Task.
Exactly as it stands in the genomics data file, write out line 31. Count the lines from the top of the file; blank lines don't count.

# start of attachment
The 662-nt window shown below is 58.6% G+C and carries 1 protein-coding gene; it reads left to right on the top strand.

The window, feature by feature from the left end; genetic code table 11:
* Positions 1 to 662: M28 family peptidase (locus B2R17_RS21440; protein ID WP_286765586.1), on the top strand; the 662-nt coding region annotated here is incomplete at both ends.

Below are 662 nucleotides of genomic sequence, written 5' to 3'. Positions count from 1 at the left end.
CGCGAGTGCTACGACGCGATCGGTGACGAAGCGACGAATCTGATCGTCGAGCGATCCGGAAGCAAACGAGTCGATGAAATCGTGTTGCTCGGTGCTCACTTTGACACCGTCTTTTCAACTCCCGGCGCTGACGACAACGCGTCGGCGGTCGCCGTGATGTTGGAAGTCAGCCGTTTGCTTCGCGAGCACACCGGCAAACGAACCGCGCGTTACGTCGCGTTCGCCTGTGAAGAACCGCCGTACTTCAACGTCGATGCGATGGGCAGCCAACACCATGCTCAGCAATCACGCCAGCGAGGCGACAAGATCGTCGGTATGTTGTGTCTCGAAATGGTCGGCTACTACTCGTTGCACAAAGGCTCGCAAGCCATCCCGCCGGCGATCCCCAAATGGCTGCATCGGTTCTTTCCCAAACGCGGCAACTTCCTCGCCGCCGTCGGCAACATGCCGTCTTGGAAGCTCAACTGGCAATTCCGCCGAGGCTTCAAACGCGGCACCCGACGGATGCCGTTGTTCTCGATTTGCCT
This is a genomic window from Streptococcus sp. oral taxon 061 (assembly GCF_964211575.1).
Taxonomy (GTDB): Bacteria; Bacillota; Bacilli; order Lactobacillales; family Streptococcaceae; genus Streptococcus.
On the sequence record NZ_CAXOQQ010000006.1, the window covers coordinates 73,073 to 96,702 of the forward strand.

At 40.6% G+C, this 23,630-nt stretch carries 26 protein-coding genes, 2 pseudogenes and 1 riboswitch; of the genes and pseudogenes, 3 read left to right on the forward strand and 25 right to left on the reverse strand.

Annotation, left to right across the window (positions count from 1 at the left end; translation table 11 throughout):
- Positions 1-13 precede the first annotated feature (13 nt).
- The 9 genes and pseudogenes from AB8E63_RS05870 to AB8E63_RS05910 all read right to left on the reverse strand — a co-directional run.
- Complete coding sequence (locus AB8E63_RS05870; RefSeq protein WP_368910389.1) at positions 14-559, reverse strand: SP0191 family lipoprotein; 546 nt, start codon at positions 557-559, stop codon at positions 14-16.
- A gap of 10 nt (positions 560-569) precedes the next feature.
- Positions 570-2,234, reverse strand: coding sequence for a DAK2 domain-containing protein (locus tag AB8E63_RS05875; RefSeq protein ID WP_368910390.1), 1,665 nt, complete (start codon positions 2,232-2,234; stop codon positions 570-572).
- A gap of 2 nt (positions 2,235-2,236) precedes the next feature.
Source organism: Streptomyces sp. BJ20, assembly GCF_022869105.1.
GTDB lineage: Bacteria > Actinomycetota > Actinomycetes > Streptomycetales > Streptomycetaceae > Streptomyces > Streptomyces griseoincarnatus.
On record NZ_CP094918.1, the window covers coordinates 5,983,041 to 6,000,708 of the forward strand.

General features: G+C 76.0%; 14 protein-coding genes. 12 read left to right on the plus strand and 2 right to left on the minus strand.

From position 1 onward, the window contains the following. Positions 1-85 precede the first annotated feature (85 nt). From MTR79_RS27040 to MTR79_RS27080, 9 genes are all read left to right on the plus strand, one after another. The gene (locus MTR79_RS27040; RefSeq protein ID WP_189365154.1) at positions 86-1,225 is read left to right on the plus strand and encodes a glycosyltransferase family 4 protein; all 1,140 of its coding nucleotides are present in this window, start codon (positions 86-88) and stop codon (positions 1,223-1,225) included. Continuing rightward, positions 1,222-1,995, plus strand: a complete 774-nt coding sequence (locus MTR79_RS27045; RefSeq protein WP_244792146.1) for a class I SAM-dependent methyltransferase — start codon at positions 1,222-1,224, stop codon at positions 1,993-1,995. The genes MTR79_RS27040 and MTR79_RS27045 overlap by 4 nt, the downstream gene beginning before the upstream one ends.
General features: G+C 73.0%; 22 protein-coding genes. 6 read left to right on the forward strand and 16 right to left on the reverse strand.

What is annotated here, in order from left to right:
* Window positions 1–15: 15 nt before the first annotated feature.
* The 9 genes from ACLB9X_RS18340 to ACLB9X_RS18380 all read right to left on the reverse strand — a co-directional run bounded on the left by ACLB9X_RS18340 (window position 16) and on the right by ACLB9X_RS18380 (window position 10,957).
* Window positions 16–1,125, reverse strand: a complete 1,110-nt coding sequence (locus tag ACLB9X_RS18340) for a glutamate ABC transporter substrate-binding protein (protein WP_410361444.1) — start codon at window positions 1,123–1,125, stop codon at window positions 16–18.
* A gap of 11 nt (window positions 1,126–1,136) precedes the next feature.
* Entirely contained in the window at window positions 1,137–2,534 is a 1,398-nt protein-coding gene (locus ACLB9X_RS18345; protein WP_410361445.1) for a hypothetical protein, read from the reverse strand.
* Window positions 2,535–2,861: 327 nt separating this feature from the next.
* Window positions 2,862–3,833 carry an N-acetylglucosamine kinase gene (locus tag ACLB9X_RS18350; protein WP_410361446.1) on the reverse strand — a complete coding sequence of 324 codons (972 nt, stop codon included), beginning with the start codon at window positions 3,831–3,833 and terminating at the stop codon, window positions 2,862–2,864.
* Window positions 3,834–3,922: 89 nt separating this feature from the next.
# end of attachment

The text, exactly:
* Window positions 3,834–3,922: 89 nt separating this feature from the next.